Novelist Richard Fifield uses Facebook to communicate with individual readers on a daily basis. He plans to do so even if the site tilts into a Myspace-like graveyard.
The native of Troy and graduate of Sarah Lawrence College achieved every writer's dream with his first novel, "The Flood Girls." It was picked up by a major publisher, Simon & Schuster, complete with a jacket quote from one of his heroes, the writer Jackie Collins.
It was published in 2016. Two years later, Fifield said his agent is still "absolutely adamant" that he post on Twitter and Instagram. He's much more enthusiastic about Facebook, though.
"Personally, Facebook is essential as a Montana writer — it’s where I announce local events and how most of my readers have contacted me," he wrote in an email. "Two years ago, Twitter and Instagram weren’t as prevalent in Montana, and the local audience had to be cultivated on Facebook. That’s how you got people in seats at your events."
Before the book was published, he "rejiggered" his profile to make it more broadly appealing and professional, and uses it to connect to a key demographic: large book clubs and discussion groups, many of whom are women age 40 and up who aren't on Twitter or Instagram.
"I answer every single Facebook message and every single friend request — even two years after publishing, I still spend at least 20 minutes a day responding and cultivating friendships with readers. I can’t do that on Twitter or Instagram," he said.
While many seem reticent to leave Facebook, Tom Aldrich is not.
Recently, he deleted his account, which he used for personal and professional reasons. As a photographer, he's a self-described jack-of-all-trades who shoots wildlife, landscapes and nightscapes in addition to commercial work.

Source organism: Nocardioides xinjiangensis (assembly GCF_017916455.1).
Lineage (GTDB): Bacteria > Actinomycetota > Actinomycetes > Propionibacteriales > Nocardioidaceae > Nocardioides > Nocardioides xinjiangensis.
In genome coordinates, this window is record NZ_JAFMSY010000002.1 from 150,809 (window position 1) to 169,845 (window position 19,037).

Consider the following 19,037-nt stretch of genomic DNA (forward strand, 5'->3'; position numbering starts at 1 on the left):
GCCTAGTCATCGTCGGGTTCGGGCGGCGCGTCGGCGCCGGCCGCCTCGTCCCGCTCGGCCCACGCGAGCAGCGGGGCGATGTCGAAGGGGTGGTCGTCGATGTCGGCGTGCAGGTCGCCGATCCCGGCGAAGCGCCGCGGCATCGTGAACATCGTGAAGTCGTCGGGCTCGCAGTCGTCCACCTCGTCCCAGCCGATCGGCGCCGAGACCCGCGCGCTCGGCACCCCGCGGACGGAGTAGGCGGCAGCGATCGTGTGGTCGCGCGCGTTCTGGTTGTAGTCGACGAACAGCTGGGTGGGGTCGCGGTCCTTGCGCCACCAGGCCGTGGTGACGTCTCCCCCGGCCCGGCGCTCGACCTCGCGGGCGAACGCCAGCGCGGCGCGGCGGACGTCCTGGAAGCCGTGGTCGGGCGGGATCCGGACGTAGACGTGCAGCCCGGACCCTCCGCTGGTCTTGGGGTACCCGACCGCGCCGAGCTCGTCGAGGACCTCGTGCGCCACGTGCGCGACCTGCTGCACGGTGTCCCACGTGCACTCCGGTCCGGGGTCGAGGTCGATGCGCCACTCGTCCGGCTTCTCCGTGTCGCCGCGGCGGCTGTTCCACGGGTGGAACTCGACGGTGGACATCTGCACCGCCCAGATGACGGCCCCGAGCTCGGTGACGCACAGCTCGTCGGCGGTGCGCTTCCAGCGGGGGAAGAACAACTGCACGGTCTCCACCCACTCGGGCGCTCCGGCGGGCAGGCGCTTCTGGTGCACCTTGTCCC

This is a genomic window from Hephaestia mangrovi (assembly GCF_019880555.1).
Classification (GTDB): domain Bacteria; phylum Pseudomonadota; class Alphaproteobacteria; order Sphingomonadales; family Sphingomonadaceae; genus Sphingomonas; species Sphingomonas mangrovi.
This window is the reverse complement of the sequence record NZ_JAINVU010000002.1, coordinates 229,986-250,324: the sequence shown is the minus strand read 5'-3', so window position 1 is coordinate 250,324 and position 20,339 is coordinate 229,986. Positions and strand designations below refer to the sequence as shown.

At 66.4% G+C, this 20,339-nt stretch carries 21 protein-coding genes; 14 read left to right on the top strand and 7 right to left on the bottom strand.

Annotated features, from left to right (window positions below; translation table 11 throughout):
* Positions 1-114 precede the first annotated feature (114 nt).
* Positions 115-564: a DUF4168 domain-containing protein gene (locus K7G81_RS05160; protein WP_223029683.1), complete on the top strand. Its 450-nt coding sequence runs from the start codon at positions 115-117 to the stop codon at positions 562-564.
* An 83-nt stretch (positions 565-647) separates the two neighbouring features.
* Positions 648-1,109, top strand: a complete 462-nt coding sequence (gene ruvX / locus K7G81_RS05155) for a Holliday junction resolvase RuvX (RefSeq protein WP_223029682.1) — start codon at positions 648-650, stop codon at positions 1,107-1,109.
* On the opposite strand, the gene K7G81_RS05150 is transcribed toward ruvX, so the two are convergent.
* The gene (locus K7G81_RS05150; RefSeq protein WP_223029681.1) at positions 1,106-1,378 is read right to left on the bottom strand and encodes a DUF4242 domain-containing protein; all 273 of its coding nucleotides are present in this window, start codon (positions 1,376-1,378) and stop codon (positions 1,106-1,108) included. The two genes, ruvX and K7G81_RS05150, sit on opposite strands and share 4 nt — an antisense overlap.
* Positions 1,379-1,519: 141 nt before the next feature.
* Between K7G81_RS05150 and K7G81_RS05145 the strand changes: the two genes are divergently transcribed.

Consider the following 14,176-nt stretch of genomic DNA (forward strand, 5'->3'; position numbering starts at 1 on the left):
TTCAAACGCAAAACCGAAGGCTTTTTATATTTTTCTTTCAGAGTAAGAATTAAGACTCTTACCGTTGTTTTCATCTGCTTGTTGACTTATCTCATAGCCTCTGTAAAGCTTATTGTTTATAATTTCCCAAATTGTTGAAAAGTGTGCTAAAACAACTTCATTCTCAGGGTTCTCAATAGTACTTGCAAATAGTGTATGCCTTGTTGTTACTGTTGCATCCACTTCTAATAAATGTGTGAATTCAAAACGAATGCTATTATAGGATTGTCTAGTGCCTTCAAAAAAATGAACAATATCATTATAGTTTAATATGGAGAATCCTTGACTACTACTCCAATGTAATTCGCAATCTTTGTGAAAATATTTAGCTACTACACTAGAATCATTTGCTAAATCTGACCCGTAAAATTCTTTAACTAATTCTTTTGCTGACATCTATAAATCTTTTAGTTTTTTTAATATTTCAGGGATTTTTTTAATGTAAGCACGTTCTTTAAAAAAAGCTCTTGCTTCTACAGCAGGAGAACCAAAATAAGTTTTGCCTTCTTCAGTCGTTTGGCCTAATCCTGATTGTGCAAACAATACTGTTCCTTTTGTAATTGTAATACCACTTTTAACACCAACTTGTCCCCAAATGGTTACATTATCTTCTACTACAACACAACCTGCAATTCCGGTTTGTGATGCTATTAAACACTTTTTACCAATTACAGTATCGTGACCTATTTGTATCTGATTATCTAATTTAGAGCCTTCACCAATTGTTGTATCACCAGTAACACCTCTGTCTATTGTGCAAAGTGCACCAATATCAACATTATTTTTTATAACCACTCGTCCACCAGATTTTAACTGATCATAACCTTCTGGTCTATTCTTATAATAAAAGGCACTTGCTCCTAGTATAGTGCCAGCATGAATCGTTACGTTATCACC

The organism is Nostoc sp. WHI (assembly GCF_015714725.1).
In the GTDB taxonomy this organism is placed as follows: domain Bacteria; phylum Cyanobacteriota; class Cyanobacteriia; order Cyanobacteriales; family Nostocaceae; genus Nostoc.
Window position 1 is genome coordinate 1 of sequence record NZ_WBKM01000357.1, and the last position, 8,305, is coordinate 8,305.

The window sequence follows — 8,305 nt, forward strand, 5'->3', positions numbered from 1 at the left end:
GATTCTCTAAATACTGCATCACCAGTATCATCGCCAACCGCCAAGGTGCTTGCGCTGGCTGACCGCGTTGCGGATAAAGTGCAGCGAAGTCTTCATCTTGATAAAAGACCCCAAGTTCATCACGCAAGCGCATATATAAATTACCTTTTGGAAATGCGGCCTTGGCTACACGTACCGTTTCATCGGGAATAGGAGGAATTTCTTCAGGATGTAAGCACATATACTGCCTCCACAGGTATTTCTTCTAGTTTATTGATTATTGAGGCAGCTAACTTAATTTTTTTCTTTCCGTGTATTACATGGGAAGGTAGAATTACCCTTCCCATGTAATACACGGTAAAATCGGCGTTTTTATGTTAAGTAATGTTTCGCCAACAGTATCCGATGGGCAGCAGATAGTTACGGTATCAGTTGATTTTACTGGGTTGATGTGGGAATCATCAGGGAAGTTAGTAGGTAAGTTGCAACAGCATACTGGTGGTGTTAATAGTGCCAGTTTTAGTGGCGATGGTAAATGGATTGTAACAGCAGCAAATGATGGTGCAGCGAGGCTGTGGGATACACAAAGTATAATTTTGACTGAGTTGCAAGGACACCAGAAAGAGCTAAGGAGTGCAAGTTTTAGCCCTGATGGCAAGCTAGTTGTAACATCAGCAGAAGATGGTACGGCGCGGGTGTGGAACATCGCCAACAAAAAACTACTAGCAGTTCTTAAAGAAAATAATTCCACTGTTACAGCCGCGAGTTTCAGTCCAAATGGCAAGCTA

The news about user data was the last straw for him. He began using the site back when you had to be an enrolled college student. Over the years, he's managed business pages, which he once found extremely effective, but thinks the return on investment for advertising have diminished. He's tired of the user experience and the ad targeting.
He sat down and examined where his photography clients were really coming from, and realized the majority found him by word of mouth, direct contact and old-fashioned networking.
Facebook was good for "continuous engagement" but it didn't really send that much traffic to his website.
Aldrich has broader concerns about internet privacy and net neutrality dating back to his college years — he earned a bachelor's degree in philosophy and a Master of Public Administration, both from the University of Montana.
"If something seems dystopian, I unplug it," he said. He sees civil liberties eroding through free services based on user data. Even putting aside the privacy issues, he has real worries about social media's effects on real social life.
"Facebook is an illusion of community that actually erodes community," he said.
He gets more business and social benefits from real-world networking, in service groups or business associations. And he thinks Facebook's importance is drastically over-estimated.
"Quality work, whether it's photography, art, a craft, or any product at all, is what drives success. It's not the other way around. Being good at social media in itself doesn't make one successful in a business and there is an illusion that it does," he wrote in an email.
He cited local artists like the illustrator Josh Quick or Blazon. He saw their work everywhere around town for years before they became friends or saw their work online.
"You have to have something people want and social media won't be what convinces them," he wrote. "The content, the craft, the late nights, and the hard-driving passion is where the success comes from. It can flourish and be enhanced by any channel — social media or otherwise, but the quality of the product itself is always primary."